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Suggested exams

How is it treated?

In the case of even frequent ventricular extrasystole, very often it is sufficient to reassure the patient, making him certain of the benignity of his condition and informing him of the variability of arrhythmias, which can reduce and even disappear over time. Among non-pharmacological therapies, the reduction of the consumption of exciting substances, in particular of caffeine, smoking, the consumption of alcohol or any narcotic drugs (in particular cocaine) is fundamental.

Therefore, non-cardiac favorable conditions (such as anemia and thyroid diseases) must be corrected. Adequate blood pressure control is also important, which is one of the most common causes of frequent ventricular extrasystole. A careful analysis of the ECG and a correct clinical-instrumental evaluation are therefore fundamental to identify the subjects who need therapeutic intervention.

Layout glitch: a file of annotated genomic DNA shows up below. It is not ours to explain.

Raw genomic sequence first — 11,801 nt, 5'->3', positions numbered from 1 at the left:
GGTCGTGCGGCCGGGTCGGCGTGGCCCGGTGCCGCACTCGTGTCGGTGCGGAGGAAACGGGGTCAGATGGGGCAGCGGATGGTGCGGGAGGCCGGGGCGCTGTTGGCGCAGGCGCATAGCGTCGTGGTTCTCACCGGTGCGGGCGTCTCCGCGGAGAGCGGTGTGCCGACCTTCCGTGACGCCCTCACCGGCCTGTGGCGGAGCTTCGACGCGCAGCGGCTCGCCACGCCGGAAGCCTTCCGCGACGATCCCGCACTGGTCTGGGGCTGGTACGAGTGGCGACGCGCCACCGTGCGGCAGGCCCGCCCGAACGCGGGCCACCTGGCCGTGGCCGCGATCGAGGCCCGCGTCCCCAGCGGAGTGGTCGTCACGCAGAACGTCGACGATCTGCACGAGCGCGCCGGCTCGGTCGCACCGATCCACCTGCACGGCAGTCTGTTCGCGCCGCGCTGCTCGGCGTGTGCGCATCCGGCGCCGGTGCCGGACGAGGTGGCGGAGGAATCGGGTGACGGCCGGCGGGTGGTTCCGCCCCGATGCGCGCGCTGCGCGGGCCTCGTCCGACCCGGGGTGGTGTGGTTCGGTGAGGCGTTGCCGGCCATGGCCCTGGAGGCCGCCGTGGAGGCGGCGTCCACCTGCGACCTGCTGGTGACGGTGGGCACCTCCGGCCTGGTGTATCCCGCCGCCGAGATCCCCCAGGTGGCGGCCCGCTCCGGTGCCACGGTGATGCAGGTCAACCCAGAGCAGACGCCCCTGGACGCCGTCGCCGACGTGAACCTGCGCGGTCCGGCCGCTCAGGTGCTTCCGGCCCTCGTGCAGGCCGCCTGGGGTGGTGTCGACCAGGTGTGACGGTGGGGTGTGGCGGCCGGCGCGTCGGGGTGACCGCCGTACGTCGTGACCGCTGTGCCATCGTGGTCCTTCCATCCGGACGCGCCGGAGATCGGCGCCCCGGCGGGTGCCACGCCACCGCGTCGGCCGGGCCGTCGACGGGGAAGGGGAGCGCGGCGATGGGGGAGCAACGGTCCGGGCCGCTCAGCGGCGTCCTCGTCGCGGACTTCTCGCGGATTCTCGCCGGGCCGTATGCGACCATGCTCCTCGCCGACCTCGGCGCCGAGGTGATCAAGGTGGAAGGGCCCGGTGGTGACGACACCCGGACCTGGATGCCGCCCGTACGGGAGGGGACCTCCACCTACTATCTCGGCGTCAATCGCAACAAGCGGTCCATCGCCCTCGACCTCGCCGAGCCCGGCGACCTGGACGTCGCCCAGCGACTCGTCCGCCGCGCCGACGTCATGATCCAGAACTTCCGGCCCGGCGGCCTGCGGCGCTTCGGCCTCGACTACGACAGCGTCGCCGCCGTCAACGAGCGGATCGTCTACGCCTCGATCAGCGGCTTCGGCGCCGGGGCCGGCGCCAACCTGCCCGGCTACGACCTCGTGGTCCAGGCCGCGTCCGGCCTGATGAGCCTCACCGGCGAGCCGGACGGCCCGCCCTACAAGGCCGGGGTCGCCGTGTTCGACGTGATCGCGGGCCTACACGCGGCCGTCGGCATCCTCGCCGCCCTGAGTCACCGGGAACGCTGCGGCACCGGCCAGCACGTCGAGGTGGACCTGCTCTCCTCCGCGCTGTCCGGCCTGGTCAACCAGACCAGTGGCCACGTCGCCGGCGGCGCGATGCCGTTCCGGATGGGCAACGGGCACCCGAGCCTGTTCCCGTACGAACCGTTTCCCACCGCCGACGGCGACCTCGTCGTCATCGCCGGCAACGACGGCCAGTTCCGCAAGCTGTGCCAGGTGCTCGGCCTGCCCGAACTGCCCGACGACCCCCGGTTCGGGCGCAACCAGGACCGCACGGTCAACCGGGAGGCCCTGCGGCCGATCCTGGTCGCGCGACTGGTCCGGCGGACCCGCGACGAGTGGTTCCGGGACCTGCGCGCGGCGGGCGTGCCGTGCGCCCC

In the case of ventricular extrasystole in a healthy heart, antiarrhythmic therapy is not generally necessary, which should be reserved for particular cases, for example in cases of very disturbing symptoms. Generally the first choice drugs are beta-blocker drugs (bisoprolol, sotalol or nadolol), which show a fair effectiveness especially in patients who have a mainly diurnal extrasystole, a phenomenon suggestive of an adrenergic hyperactivity. Other potentially effective antiarrhythmic drugs are flecainide, propafenone and amiodarone, but their chronic use is not recommended because of possible side effects, including the possibility of being proarrhythmic.

Transcatheter ablation is therefore to be considered in patients in the absence of structural heart disease with very frequent ectopias, particularly when the echocardiogram demonstrates a trend towards reduced ventricular function.

Trans-catheter radiofrequency ablation of dual-way tachycardia